Wednesday, March 15, 2017

The custom IP67 power cables have arrived!

So, just over ten days ago I wrote that a Chinese manufacturer said that they could manufacture and ship the cables we want within ten days, and that I would order some.  Today they arrived!  Some fun unpacking photos:











First up, I must congratulate the Chinese manufacturer for being able to manufacture and ship our order so quickly.  They really were a pleasure to work with, including when we had a minor problem with the shipping (which wasn't their fault).

Also, as the photos hopefully show, the cables are very solidly built, with much thicker wire than the little ones we were contemplating using previously.  They will be able to easily support large panels and batteries, with charge currents being limited only by the battery charge controller inside the Mesh Extender. The cables simply give the strong impression that they will do the job well, which we will test over coming months.

The only complication we encountered, was that they didn't have stock of the white cable material, so we had to opt for the black PVC cable, which will slightly increase heat loading of the Mesh Extenders.  But given the time frames that we are working to at the moment, we needed to simply be sure that we would have the cables we need, so that we can get the cable head moulding tools made and cables assembled in time.  Critical paths are everything when building hardware!

Sunday, March 5, 2017

Sourcing cables directly from a Chinese manufacturer

I'm still working on the power/radio-regulatory cable for the Mesh Extenders.  Fortunately, this process is drawing towards its natural ending.

My current challenge is to find suitable UV-stable and IP65 or better rated cables.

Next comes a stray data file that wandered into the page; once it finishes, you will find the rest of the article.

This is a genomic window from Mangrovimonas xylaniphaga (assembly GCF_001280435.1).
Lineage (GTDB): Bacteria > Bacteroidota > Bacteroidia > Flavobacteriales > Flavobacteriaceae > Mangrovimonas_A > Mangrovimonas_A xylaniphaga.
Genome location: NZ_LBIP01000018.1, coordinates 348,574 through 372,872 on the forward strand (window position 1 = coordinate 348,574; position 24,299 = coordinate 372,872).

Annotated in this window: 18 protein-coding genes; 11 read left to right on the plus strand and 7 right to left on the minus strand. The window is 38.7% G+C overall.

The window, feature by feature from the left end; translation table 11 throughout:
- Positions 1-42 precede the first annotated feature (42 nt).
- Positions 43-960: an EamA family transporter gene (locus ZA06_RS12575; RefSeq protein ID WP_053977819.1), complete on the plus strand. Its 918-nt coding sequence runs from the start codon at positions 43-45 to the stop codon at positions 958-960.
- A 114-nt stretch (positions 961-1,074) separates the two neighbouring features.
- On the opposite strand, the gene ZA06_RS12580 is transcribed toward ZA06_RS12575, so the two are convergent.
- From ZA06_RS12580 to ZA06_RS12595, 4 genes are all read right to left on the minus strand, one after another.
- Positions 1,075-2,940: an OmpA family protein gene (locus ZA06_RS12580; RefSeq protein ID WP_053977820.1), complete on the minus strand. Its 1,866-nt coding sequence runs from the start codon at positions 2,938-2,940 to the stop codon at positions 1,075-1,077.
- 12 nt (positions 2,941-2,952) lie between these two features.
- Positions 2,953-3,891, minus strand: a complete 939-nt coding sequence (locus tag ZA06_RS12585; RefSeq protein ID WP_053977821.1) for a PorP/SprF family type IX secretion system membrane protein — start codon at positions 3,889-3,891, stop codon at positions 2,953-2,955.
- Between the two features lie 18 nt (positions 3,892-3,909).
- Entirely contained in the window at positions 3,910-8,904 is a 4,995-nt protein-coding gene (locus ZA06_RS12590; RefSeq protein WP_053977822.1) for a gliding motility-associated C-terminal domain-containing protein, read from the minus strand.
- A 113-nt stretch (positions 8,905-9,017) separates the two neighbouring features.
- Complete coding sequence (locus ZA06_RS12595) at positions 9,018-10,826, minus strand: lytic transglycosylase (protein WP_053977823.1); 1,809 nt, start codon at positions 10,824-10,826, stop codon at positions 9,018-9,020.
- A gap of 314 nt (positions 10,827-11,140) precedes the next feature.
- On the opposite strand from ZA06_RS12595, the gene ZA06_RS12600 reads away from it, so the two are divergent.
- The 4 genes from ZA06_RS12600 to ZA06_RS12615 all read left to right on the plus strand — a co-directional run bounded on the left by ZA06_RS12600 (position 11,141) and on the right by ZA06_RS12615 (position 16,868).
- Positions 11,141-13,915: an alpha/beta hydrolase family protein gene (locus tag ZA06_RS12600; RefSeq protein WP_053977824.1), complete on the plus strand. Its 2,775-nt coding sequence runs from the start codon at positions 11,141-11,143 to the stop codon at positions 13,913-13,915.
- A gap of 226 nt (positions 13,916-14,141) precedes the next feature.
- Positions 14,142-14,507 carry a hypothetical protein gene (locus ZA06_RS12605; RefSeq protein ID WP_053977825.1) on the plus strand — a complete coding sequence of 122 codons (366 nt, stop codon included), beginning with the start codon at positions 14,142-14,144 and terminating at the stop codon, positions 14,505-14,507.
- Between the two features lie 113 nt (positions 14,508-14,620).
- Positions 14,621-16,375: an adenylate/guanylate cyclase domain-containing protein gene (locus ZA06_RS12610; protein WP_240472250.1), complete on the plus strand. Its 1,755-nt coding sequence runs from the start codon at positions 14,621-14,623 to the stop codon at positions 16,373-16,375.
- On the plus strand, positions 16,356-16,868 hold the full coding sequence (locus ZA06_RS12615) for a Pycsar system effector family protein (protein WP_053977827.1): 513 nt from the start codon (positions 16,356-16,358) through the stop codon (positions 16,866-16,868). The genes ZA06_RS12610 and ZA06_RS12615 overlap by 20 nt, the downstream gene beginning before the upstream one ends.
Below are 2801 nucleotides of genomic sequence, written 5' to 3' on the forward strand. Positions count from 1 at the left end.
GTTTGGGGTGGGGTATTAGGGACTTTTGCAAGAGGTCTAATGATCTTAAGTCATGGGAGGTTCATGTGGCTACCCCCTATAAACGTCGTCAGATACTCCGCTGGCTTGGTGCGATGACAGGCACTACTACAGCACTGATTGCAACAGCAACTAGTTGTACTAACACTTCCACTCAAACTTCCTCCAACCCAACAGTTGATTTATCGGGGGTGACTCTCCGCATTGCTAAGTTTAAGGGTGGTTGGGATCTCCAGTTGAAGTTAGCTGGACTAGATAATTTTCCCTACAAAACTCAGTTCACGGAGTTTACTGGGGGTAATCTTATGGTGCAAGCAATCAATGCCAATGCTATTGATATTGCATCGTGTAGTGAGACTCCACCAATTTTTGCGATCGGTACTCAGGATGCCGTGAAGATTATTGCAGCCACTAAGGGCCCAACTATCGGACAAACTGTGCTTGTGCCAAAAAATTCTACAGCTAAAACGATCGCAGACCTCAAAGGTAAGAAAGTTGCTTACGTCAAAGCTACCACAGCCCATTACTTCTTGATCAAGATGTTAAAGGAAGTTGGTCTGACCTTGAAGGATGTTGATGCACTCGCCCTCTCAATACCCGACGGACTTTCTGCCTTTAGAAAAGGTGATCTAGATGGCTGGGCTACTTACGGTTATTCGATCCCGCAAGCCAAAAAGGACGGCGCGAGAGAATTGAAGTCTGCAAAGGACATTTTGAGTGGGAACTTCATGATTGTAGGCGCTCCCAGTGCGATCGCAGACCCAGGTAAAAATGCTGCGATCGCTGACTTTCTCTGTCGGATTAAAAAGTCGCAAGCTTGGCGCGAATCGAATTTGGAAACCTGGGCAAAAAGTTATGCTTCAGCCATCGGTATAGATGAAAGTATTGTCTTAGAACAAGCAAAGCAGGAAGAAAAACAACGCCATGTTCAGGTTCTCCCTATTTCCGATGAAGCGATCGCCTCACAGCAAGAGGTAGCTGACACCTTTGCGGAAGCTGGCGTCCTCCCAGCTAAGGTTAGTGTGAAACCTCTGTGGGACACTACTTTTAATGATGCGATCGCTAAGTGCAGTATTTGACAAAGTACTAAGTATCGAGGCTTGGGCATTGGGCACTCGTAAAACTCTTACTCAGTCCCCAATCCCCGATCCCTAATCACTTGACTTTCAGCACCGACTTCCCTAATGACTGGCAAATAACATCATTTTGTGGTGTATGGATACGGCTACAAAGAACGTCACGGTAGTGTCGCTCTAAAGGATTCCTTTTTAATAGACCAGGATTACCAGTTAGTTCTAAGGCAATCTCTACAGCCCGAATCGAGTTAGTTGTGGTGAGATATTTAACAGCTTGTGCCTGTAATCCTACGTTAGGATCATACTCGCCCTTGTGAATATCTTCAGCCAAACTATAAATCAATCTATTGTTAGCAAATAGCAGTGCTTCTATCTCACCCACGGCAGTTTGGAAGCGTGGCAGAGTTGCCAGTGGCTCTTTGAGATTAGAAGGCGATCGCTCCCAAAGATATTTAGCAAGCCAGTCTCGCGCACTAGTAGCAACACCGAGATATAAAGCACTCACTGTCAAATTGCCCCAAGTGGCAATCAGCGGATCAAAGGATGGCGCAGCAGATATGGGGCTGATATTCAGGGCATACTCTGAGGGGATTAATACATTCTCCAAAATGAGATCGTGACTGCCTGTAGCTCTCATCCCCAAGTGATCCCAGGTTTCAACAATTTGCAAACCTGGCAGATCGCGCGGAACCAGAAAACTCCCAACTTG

We have already found some on banggood.com, but they leads are only ~20cm long. I'd much prefer leads approximately 0.5m - 1m long, so that there is ample length for attaching solar panels and battery packs, and general ease of connection.

A bit of hunting on http://alibaba.com yielded an enquiry from Bett Electronic Co. LTD in Shenzhen.

They have exactly the kind of thing we are looking for, and nicely, their cables are thicker (18-AWG instead of 22-AWG and 24-AWG) than the ones we found on BangGood, which means lower resistance.  A further bonus, is that they can manufacture in white, which will reduce heat loading a touch. Their cables are also IP67 certified.  Also very nice.  Here are the pictures that they sent of a sample:




Also, as the manufacturer, their prices are quite good.  Given that we are looking for cables that are 87cm long on average (compared with 20cm), and with the heavier-duty wiring, it is pleasing that the price is only about 50% higher.  They can also manufacture and ship quite quickly, apparently being able to get 100 units to us within about 10 days, including shipping by DHL.

So the only complication is that they don't have any certification of UV performance that I could use to easily determine whether they would be suitable.  However, Leah was very helpful and patient in answering my many, many questions.

What I now know is that the white cables are EPDM with added Titanium Oxide, which should have excellent UV and weathering properties.  The connectors themselves are PVC, without any special UV stabilising material.  However, according to this document, the main problem with PVC under UV, is that it will discolour (not a problem), and will have reduced impact resistance (only a minor problem).

Otherwise, the only minor issue, is that I can't figure out if the PVC is Lead-free or not. However, given the small mass of the connectors, this is not an immediate concern.  Nonetheless, I would love to be able to be sure that there was no Lead in the PVC.

So it looks like we have a good solution, and I think I will place the order with Bett Electronic in the next day or so.

Wednesday, March 1, 2017

Reading and writing the I2C EEPROM connected to an RFD900